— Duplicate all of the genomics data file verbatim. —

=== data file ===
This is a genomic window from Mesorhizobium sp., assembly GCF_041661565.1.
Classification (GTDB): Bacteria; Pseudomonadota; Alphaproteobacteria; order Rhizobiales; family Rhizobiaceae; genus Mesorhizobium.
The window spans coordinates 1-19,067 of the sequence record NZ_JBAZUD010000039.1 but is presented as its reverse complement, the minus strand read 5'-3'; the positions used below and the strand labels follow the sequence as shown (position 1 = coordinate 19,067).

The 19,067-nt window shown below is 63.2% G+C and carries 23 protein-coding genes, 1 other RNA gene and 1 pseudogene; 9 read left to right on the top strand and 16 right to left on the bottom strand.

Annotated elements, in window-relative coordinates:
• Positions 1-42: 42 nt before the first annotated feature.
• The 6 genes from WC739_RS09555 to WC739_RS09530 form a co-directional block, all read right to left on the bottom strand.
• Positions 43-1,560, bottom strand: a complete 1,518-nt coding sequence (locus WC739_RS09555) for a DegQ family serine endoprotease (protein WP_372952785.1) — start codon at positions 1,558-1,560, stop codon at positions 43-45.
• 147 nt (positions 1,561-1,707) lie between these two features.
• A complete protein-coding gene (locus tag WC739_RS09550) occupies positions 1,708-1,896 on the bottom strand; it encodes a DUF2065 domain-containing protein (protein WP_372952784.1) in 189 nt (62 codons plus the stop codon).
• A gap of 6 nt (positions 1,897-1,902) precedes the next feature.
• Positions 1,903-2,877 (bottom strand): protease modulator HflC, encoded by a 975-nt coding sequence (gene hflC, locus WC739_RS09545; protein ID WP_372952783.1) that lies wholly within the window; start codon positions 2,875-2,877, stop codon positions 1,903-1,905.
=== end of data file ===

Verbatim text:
This is a genomic window from Mesorhizobium sp., assembly GCF_041661565.1.
Classification (GTDB): Bacteria; Pseudomonadota; Alphaproteobacteria; order Rhizobiales; family Rhizobiaceae; genus Mesorhizobium.
The window spans coordinates 1-19,067 of the sequence record NZ_JBAZUD010000039.1 but is presented as its reverse complement, the minus strand read 5'-3'; the positions used below and the strand labels follow the sequence as shown (position 1 = coordinate 19,067).

The 19,067-nt window shown below is 63.2% G+C and carries 23 protein-coding genes, 1 other RNA gene and 1 pseudogene; 9 read left to right on the top strand and 16 right to left on the bottom strand.

Annotated elements, in window-relative coordinates:
• Positions 1-42: 42 nt before the first annotated feature.
• The 6 genes from WC739_RS09555 to WC739_RS09530 form a co-directional block, all read right to left on the bottom strand.
• Positions 43-1,560, bottom strand: a complete 1,518-nt coding sequence (locus WC739_RS09555) for a DegQ family serine endoprotease (protein WP_372952785.1) — start codon at positions 1,558-1,560, stop codon at positions 43-45.
• 147 nt (positions 1,561-1,707) lie between these two features.
• A complete protein-coding gene (locus tag WC739_RS09550) occupies positions 1,708-1,896 on the bottom strand; it encodes a DUF2065 domain-containing protein (protein WP_372952784.1) in 189 nt (62 codons plus the stop codon).
• A gap of 6 nt (positions 1,897-1,902) precedes the next feature.
• Positions 1,903-2,877 (bottom strand): protease modulator HflC, encoded by a 975-nt coding sequence (gene hflC, locus WC739_RS09545; protein ID WP_372952783.1) that lies wholly within the window; start codon positions 2,875-2,877, stop codon positions 1,903-1,905.